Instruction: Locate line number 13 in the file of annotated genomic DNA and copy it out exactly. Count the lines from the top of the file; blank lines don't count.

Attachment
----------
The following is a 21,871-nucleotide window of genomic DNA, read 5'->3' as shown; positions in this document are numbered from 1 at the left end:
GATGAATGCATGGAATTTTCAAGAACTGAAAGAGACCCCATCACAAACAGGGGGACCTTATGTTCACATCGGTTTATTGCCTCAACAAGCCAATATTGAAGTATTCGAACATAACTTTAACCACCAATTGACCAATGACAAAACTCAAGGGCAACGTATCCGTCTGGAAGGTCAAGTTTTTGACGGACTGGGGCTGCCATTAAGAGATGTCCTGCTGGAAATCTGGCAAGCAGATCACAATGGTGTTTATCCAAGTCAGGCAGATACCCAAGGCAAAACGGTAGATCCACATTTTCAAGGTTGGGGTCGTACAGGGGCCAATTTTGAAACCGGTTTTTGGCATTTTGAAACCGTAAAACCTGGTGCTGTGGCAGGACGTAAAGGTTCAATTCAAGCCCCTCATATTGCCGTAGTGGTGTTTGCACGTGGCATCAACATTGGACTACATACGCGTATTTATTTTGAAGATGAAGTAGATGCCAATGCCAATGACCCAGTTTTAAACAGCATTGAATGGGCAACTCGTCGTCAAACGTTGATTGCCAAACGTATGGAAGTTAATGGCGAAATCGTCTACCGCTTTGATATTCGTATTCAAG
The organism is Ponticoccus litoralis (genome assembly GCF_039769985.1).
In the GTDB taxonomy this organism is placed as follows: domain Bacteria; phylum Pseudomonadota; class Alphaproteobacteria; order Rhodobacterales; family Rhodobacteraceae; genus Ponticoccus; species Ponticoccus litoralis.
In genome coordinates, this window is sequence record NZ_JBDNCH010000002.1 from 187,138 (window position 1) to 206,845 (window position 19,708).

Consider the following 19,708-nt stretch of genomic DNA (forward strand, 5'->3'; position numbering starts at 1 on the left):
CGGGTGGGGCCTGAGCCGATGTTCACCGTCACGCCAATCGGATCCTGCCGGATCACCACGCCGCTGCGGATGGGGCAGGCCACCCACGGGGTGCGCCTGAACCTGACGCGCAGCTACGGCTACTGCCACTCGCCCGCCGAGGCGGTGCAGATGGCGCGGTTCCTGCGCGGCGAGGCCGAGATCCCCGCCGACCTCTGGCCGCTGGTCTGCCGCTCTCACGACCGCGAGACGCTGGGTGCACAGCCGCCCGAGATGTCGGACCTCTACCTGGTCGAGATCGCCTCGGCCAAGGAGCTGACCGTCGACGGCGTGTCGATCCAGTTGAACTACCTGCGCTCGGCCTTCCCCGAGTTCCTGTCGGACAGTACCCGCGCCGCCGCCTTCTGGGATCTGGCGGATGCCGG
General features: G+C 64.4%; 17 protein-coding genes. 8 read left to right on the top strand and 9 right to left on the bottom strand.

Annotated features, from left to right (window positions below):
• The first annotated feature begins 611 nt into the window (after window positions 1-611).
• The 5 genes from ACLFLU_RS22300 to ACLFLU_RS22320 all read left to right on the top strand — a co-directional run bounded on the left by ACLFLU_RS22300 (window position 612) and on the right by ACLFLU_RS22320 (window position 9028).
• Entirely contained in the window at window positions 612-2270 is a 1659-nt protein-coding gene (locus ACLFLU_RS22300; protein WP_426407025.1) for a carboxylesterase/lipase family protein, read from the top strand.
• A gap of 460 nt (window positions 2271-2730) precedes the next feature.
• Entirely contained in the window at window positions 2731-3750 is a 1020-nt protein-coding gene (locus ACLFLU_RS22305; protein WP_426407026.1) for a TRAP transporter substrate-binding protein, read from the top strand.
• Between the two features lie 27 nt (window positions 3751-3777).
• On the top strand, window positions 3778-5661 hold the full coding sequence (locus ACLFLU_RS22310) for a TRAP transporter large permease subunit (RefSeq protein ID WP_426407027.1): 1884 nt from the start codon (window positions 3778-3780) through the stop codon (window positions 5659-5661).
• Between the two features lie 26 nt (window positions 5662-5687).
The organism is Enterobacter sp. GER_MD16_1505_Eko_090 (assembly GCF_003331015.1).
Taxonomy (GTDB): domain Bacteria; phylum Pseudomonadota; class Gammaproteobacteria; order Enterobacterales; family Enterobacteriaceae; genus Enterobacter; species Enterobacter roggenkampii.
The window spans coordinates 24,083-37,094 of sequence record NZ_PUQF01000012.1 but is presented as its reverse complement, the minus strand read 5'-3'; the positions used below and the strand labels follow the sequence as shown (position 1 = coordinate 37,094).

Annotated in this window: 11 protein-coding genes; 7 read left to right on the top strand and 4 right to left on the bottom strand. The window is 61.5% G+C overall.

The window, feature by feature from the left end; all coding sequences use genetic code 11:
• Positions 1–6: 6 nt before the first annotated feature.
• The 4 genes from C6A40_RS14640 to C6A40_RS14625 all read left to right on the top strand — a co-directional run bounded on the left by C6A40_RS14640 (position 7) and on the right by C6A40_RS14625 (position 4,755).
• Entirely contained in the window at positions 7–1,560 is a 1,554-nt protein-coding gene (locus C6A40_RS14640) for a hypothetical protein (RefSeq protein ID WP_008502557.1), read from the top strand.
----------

• A gap of 460 nt (window positions 2271-2730) precedes the next feature.